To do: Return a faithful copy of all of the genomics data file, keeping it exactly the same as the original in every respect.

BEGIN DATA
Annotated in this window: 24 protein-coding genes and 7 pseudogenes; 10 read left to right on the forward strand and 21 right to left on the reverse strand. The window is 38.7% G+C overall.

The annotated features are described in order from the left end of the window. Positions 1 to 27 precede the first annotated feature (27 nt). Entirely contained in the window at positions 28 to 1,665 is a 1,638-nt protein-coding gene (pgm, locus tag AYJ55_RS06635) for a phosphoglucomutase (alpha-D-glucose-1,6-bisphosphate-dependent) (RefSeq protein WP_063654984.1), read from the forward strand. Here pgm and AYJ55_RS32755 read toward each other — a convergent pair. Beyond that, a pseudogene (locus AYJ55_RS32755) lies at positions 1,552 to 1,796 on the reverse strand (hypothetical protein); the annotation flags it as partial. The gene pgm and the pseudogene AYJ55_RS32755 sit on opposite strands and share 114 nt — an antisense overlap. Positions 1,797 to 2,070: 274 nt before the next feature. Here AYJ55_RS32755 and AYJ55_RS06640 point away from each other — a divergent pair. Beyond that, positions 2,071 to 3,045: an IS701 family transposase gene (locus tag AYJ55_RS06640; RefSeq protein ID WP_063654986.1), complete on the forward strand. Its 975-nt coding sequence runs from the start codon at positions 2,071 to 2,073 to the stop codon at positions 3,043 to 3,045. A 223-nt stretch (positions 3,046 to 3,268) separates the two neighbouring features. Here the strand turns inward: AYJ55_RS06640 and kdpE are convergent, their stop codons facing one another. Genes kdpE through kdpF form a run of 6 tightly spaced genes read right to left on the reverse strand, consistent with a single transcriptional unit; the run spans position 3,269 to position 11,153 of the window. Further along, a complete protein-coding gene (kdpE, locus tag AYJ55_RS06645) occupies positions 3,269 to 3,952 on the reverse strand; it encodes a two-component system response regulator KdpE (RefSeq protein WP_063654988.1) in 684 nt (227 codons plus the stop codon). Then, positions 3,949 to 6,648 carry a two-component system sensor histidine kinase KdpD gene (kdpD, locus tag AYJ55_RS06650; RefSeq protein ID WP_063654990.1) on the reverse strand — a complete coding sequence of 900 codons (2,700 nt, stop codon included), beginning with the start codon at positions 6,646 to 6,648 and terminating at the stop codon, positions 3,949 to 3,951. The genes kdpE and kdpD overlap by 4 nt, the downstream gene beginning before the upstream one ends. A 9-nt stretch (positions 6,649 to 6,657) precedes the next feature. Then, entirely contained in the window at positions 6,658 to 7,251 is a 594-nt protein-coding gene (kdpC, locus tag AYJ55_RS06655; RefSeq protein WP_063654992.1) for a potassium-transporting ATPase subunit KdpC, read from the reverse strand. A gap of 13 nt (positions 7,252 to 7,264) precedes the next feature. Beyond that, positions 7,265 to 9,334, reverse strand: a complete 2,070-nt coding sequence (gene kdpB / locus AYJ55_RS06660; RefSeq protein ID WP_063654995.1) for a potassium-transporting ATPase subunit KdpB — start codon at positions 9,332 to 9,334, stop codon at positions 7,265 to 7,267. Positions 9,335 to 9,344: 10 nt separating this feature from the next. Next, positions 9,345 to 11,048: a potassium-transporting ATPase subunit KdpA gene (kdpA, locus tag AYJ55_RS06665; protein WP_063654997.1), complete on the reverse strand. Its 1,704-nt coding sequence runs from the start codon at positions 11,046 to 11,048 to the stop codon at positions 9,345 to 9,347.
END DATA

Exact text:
Annotated in this window: 24 protein-coding genes and 7 pseudogenes; 10 read left to right on the forward strand and 21 right to left on the reverse strand. The window is 38.7% G+C overall.

The annotated features are described in order from the left end of the window. Positions 1 to 27 precede the first annotated feature (27 nt). Entirely contained in the window at positions 28 to 1,665 is a 1,638-nt protein-coding gene (pgm, locus tag AYJ55_RS06635) for a phosphoglucomutase (alpha-D-glucose-1,6-bisphosphate-dependent) (RefSeq protein WP_063654984.1), read from the forward strand. Here pgm and AYJ55_RS32755 read toward each other — a convergent pair. Beyond that, a pseudogene (locus AYJ55_RS32755) lies at positions 1,552 to 1,796 on the reverse strand (hypothetical protein); the annotation flags it as partial. The gene pgm and the pseudogene AYJ55_RS32755 sit on opposite strands and share 114 nt — an antisense overlap. Positions 1,797 to 2,070: 274 nt before the next feature. Here AYJ55_RS32755 and AYJ55_RS06640 point away from each other — a divergent pair. Beyond that, positions 2,071 to 3,045: an IS701 family transposase gene (locus tag AYJ55_RS06640; RefSeq protein ID WP_063654986.1), complete on the forward strand. Its 975-nt coding sequence runs from the start codon at positions 2,071 to 2,073 to the stop codon at positions 3,043 to 3,045. A 223-nt stretch (positions 3,046 to 3,268) separates the two neighbouring features. Here the strand turns inward: AYJ55_RS06640 and kdpE are convergent, their stop codons facing one another. Genes kdpE through kdpF form a run of 6 tightly spaced genes read right to left on the reverse strand, consistent with a single transcriptional unit; the run spans position 3,269 to position 11,153 of the window. Further along, a complete protein-coding gene (kdpE, locus tag AYJ55_RS06645) occupies positions 3,269 to 3,952 on the reverse strand; it encodes a two-component system response regulator KdpE (RefSeq protein WP_063654988.1) in 684 nt (227 codons plus the stop codon). Then, positions 3,949 to 6,648 carry a two-component system sensor histidine kinase KdpD gene (kdpD, locus tag AYJ55_RS06650; RefSeq protein ID WP_063654990.1) on the reverse strand — a complete coding sequence of 900 codons (2,700 nt, stop codon included), beginning with the start codon at positions 6,646 to 6,648 and terminating at the stop codon, positions 3,949 to 3,951. The genes kdpE and kdpD overlap by 4 nt, the downstream gene beginning before the upstream one ends. A 9-nt stretch (positions 6,649 to 6,657) precedes the next feature. Then, entirely contained in the window at positions 6,658 to 7,251 is a 594-nt protein-coding gene (kdpC, locus tag AYJ55_RS06655; RefSeq protein WP_063654992.1) for a potassium-transporting ATPase subunit KdpC, read from the reverse strand. A gap of 13 nt (positions 7,252 to 7,264) precedes the next feature. Beyond that, positions 7,265 to 9,334, reverse strand: a complete 2,070-nt coding sequence (gene kdpB / locus AYJ55_RS06660; RefSeq protein ID WP_063654995.1) for a potassium-transporting ATPase subunit KdpB — start codon at positions 9,332 to 9,334, stop codon at positions 7,265 to 7,267. Positions 9,335 to 9,344: 10 nt separating this feature from the next. Next, positions 9,345 to 11,048: a potassium-transporting ATPase subunit KdpA gene (kdpA, locus tag AYJ55_RS06665; protein WP_063654997.1), complete on the reverse strand. Its 1,704-nt coding sequence runs from the start codon at positions 11,046 to 11,048 to the stop codon at positions 9,345 to 9,347.